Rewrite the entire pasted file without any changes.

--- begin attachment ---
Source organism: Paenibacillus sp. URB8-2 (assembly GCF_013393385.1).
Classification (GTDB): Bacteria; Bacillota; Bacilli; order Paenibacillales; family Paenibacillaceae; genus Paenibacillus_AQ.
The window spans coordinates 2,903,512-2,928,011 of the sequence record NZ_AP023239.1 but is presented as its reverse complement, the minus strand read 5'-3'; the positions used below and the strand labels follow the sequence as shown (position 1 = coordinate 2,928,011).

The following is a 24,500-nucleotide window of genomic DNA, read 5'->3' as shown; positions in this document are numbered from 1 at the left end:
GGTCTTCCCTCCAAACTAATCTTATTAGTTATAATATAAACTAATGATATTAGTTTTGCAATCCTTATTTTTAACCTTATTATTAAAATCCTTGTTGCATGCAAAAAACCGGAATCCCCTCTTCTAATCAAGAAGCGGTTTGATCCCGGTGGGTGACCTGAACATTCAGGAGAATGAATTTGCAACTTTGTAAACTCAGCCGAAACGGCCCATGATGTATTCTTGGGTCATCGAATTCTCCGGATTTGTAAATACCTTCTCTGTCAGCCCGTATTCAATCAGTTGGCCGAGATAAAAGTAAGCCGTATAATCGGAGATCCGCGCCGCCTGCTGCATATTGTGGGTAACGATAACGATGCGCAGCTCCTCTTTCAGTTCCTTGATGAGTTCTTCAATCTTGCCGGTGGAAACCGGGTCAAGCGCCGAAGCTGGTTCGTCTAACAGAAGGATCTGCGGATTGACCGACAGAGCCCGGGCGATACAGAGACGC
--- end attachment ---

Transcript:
Source organism: Paenibacillus sp. URB8-2 (assembly GCF_013393385.1).
Classification (GTDB): Bacteria; Bacillota; Bacilli; order Paenibacillales; family Paenibacillaceae; genus Paenibacillus_AQ.
The window spans coordinates 2,903,512-2,928,011 of the sequence record NZ_AP023239.1 but is presented as its reverse complement, the minus strand read 5'-3'; the positions used below and the strand labels follow the sequence as shown (position 1 = coordinate 2,928,011).

The following is a 24,500-nucleotide window of genomic DNA, read 5'->3' as shown; positions in this document are numbered from 1 at the left end:
GGTCTTCCCTCCAAACTAATCTTATTAGTTATAATATAAACTAATGATATTAGTTTTGCAATCCTTATTTTTAACCTTATTATTAAAATCCTTGTTGCATGCAAAAAACCGGAATCCCCTCTTCTAATCAAGAAGCGGTTTGATCCCGGTGGGTGACCTGAACATTCAGGAGAATGAATTTGCAACTTTGTAAACTCAGCCGAAACGGCCCATGATGTATTCTTGGGTCATCGAATTCTCCGGATTTGTAAATACCTTCTCTGTCAGCCCGTATTCAATCAGTTGGCCGAGATAAAAGTAAGCCGTATAATCGGAGATCCGCGCCGCCTGCTGCATATTGTGGGTAACGATAACGATGCGCAGCTCCTCTTTCAGTTCCTTGATGAGTTCTTCAATCTTGCCGGTGGAAACCGGGTCAAGCGCCGAAGCTGGTTCGTCTAACAGAAGGATCTGCGGATTGACCGACAGAGCCCGGGCGATACAGAGACGC